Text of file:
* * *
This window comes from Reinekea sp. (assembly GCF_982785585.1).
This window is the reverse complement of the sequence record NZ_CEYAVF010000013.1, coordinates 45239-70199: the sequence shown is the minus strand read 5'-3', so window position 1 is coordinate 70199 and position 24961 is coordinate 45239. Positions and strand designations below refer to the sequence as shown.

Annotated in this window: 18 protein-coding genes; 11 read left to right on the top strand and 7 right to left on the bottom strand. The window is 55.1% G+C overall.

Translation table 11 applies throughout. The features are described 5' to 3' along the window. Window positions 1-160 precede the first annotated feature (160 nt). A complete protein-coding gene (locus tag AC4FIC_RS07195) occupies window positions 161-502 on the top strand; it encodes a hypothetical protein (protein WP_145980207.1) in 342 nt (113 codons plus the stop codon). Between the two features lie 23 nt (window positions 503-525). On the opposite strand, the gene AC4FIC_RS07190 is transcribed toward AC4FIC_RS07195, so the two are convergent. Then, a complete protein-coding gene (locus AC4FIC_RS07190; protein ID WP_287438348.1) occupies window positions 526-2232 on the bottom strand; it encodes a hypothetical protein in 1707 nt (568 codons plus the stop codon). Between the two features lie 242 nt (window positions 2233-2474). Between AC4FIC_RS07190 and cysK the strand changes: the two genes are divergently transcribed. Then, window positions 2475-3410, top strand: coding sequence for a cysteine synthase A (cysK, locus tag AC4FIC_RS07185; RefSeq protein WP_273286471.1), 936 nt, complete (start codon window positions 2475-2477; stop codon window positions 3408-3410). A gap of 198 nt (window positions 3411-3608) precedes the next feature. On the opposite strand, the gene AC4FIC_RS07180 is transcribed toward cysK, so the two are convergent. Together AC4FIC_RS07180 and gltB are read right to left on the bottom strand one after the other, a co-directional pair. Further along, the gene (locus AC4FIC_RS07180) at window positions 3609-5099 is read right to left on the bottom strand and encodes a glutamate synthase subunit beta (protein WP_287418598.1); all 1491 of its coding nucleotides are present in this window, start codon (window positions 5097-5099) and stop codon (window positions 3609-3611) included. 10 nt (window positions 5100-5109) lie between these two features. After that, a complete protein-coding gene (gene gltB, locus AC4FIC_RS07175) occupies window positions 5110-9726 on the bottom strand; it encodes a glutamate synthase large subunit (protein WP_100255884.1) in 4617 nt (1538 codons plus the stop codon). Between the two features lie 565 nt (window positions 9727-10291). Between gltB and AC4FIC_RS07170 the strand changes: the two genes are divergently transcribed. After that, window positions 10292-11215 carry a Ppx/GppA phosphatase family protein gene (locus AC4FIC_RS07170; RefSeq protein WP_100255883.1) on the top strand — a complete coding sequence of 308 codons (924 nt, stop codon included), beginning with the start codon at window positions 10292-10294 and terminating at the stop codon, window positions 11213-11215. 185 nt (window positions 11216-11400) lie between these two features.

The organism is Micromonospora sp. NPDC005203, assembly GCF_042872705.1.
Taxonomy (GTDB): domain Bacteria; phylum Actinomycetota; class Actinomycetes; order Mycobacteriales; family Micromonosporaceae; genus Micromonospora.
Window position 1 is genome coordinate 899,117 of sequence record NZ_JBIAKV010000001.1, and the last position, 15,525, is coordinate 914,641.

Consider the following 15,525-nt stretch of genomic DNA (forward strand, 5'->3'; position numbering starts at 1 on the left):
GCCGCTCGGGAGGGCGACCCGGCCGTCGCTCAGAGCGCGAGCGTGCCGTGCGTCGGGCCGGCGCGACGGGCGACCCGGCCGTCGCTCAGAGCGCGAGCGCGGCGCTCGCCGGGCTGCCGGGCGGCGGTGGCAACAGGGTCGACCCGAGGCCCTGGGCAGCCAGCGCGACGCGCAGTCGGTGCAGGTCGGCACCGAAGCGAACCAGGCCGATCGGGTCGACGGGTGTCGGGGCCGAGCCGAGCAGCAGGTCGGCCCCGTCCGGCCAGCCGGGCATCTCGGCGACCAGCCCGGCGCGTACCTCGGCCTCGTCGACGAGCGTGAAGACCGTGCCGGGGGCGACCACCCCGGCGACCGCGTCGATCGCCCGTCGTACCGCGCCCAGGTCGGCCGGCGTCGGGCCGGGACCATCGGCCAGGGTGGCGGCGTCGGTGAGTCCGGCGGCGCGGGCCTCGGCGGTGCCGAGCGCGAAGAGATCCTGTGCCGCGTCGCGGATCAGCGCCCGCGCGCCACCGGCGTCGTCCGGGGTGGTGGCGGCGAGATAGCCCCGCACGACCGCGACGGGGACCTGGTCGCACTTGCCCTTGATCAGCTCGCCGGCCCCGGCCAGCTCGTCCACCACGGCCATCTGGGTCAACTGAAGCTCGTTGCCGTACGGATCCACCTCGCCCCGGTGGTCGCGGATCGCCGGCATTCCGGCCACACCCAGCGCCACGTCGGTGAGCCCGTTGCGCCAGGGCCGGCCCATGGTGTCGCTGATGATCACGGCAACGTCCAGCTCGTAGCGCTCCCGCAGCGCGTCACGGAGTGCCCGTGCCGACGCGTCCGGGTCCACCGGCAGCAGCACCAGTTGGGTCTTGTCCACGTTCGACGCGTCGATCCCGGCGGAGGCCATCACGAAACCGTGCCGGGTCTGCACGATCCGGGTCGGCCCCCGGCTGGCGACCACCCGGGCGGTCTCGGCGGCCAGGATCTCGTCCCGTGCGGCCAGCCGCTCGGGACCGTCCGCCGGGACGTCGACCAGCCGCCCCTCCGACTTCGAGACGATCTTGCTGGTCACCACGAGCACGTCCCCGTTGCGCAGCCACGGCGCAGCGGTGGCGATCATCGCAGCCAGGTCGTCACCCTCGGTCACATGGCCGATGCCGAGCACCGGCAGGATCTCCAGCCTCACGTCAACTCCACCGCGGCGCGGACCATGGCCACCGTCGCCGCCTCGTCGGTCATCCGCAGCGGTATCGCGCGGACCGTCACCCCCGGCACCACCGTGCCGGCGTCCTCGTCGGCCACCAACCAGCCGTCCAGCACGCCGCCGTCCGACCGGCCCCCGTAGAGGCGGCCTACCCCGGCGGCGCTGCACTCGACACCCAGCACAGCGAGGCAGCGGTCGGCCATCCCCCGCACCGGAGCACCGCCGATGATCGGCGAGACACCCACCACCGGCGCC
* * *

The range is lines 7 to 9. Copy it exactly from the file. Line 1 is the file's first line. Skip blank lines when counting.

Window position 1 is genome coordinate 899,117 of sequence record NZ_JBIAKV010000001.1, and the last position, 15,525, is coordinate 914,641.

Consider the following 15,525-nt stretch of genomic DNA (forward strand, 5'->3'; position numbering starts at 1 on the left):
GCCGCTCGGGAGGGCGACCCGGCCGTCGCTCAGAGCGCGAGCGTGCCGTGCGTCGGGCCGGCGCGACGGGCGACCCGGCCGTCGCTCAGAGCGCGAGCGCGGCGCTCGCCGGGCTGCCGGGCGGCGGTGGCAACAGGGTCGACCCGAGGCCCTGGGCAGCCAGCGCGACGCGCAGTCGGTGCAGGTCGGCACCGAAGCGAACCAGGCCGATCGGGTCGACGGGTGTCGGGGCCGAGCCGAGCAGCAGGTCGGCCCCGTCCGGCCAGCCGGGCATCTCGGCGACCAGCCCGGCGCGTACCTCGGCCTCGTCGACGAGCGTGAAGACCGTGCCGGGGGCGACCACCCCGGCGACCGCGTCGATCGCCCGTCGTACCGCGCCCAGGTCGGCCGGCGTCGGGCCGGGACCATCGGCCAGGGTGGCGGCGTCGGTGAGTCCGGCGGCGCGGGCCTCGGCGGTGCCGAGCGCGAAGAGATCCTGTGCCGCGTCGCGGATCAGCGCCCGCGCGCCACCGGCGTCGTCCGGGGTGGTGGCGGCGAGATAGCCCCGCACGACCGCGACGGGGACCTGGTCGCACTTGCCCTTGATCAGCTCGCCGGCCCCGGCCAGCTCGTCCACCACGGCCATCTGGGTCAACTGAAGCTCGTTGCCGTACGGATCCACCTCGCCCCGGTGGTCGCGGATCGCCGGCATTCCGGCCACACCCAGCGCCACGTCGGTGAGCCCGTTGCGCCAGGGCCGGCCCATGGTGTCGCTGATGATCACGGCAACGTCCAGCTCGTAGCGCTCCCGCAGCGCGTCACGGAGTGCCCGTGCCGACGCGTCCGGGTCCACCGGCAGCAGCACCAGTTGGGTCTTGTCCACGTTCGACGCGTCGATCCCGGCGGAGGCCATCACGAAACCGTGCCGGGTCTGCACGATCCGGGTCGGCCCCCGGCTGGCGACCACCCGGGCGGTCTCGGCGGCCAGGATCTCGTCCCGTGCGGCCAGCCGCTCGGGACCGTCCGCCGGGACGTCGACCAGCCGCCCCTCCGACTTCGAGACGATCTTGCTGGTCACCACGAGCACGTCCCCGTTGCGCAGCCACGGCGCAGCGGTGGCGATCATCGCAGCCAGGTCGTCACCCTCGGTCACATGGCCGATGCCGAGCACCGGCAGGATCTCCAGCCTCACGTCAACTCCACCGCGGCGCGGACCATGGCCACCGTCGCCGCCTCGTCGGTCATCCGCAGCGGTATCGCGCGGACCGTCACCCCCGGCACCACCGTGCCGGCGTCCTCGTCGGCCACCAACCAGCCGTCCAGCACGCCGCCGTCCGACCGGCCCCCGTAGAGGCGGCCTACCCCGGCGGCGCTGCACTCGACACCCAGCACAGCGAGGCAGCGGTCGGCCATCCCCCGCACCGGAGCACCGCCGATGATCGGCGAGACACCCACCACCGGCGCC